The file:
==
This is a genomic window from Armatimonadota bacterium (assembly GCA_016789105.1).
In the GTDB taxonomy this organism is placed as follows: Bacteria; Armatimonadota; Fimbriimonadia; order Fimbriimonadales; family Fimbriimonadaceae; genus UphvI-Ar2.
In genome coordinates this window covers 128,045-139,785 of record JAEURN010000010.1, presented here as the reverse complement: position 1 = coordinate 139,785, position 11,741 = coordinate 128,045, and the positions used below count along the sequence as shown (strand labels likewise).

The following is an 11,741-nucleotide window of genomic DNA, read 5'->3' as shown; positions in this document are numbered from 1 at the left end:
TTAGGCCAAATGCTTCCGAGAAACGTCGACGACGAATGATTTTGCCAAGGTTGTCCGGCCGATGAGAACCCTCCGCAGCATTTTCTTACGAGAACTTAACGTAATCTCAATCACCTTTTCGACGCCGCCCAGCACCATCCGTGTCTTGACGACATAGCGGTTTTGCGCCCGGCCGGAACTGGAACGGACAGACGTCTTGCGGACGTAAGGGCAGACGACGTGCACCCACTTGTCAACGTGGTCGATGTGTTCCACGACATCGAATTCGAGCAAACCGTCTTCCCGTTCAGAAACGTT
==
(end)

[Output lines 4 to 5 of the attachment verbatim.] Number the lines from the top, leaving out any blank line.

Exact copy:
The following is an 11,741-nucleotide window of genomic DNA, read 5'->3' as shown; positions in this document are numbered from 1 at the left end:
TTAGGCCAAATGCTTCCGAGAAACGTCGACGACGAATGATTTTGCCAAGGTTGTCCGGCCGATGAGAACCCTCCGCAGCATTTTCTTACGAGAACTTAACGTAATCTCAATCACCTTTTCGACGCCGCCCAGCACCATCCGTGTCTTGACGACATAGCGGTTTTGCGCCCGGCCGGAACTGGAACGGACAGACGTCTTGCGGACGTAAGGGCAGACGACGTGCACCCACTTGTCAACGTGGTCGATGTGTTCCACGACATCGAATTCGAGCAAACCGTCTTCCCGTTCAGAAACGTT